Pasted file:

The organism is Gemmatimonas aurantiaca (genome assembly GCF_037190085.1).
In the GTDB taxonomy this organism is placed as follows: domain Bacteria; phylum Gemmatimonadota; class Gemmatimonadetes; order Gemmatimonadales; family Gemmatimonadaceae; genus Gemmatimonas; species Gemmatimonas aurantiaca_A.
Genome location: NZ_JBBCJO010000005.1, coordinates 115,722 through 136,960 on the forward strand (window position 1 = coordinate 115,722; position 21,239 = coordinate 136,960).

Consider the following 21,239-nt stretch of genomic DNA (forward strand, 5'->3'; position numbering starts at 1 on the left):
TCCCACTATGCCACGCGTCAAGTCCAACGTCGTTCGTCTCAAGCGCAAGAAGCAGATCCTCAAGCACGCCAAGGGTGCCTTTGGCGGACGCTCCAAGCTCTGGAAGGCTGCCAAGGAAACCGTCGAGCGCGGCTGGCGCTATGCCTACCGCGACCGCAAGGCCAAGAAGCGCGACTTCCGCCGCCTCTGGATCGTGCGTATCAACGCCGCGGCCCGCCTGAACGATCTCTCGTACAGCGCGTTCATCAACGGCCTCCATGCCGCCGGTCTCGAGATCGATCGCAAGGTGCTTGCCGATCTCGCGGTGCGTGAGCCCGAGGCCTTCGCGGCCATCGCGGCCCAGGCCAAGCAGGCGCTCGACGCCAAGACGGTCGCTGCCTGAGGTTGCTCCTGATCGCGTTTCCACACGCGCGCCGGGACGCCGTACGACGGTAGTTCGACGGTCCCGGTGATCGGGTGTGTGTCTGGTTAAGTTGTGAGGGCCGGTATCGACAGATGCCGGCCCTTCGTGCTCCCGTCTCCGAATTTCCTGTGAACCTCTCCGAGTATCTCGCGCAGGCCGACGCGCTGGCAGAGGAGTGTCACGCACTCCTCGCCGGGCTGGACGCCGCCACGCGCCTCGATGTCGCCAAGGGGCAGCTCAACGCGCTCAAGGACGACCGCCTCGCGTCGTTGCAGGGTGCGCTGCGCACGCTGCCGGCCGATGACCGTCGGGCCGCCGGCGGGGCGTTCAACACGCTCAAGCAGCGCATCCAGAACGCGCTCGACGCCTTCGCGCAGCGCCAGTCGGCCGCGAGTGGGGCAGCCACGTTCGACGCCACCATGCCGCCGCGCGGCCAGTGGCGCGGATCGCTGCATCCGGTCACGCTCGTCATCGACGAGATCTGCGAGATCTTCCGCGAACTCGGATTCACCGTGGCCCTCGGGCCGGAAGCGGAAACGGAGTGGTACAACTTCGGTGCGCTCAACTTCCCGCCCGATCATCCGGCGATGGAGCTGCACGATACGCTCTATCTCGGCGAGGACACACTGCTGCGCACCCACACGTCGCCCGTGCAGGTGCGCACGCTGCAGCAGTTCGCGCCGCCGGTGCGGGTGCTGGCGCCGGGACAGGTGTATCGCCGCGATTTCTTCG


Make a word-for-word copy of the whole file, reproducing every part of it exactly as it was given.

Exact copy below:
The organism is Gemmatimonas aurantiaca (genome assembly GCF_037190085.1).
In the GTDB taxonomy this organism is placed as follows: domain Bacteria; phylum Gemmatimonadota; class Gemmatimonadetes; order Gemmatimonadales; family Gemmatimonadaceae; genus Gemmatimonas; species Gemmatimonas aurantiaca_A.
Genome location: NZ_JBBCJO010000005.1, coordinates 115,722 through 136,960 on the forward strand (window position 1 = coordinate 115,722; position 21,239 = coordinate 136,960).

Consider the following 21,239-nt stretch of genomic DNA (forward strand, 5'->3'; position numbering starts at 1 on the left):
TCCCACTATGCCACGCGTCAAGTCCAACGTCGTTCGTCTCAAGCGCAAGAAGCAGATCCTCAAGCACGCCAAGGGTGCCTTTGGCGGACGCTCCAAGCTCTGGAAGGCTGCCAAGGAAACCGTCGAGCGCGGCTGGCGCTATGCCTACCGCGACCGCAAGGCCAAGAAGCGCGACTTCCGCCGCCTCTGGATCGTGCGTATCAACGCCGCGGCCCGCCTGAACGATCTCTCGTACAGCGCGTTCATCAACGGCCTCCATGCCGCCGGTCTCGAGATCGATCGCAAGGTGCTTGCCGATCTCGCGGTGCGTGAGCCCGAGGCCTTCGCGGCCATCGCGGCCCAGGCCAAGCAGGCGCTCGACGCCAAGACGGTCGCTGCCTGAGGTTGCTCCTGATCGCGTTTCCACACGCGCGCCGGGACGCCGTACGACGGTAGTTCGACGGTCCCGGTGATCGGGTGTGTGTCTGGTTAAGTTGTGAGGGCCGGTATCGACAGATGCCGGCCCTTCGTGCTCCCGTCTCCGAATTTCCTGTGAACCTCTCCGAGTATCTCGCGCAGGCCGACGCGCTGGCAGAGGAGTGTCACGCACTCCTCGCCGGGCTGGACGCCGCCACGCGCCTCGATGTCGCCAAGGGGCAGCTCAACGCGCTCAAGGACGACCGCCTCGCGTCGTTGCAGGGTGCGCTGCGCACGCTGCCGGCCGATGACCGTCGGGCCGCCGGCGGGGCGTTCAACACGCTCAAGCAGCGCATCCAGAACGCGCTCGACGCCTTCGCGCAGCGCCAGTCGGCCGCGAGTGGGGCAGCCACGTTCGACGCCACCATGCCGCCGCGCGGCCAGTGGCGCGGATCGCTGCATCCGGTCACGCTCGTCATCGACGAGATCTGCGAGATCTTCCGCGAACTCGGATTCACCGTGGCCCTCGGGCCGGAAGCGGAAACGGAGTGGTACAACTTCGGTGCGCTCAACTTCCCGCCCGATCATCCGGCGATGGAGCTGCACGATACGCTCTATCTCGGCGAGGACACACTGCTGCGCACCCACACGTCGCCCGTGCAGGTGCGCACGCTGCAGCAGTTCGCGCCGCCGGTGCGGGTGCTGGCGCCGGGACAGGTGTATCGCCGCGATTTCTTCG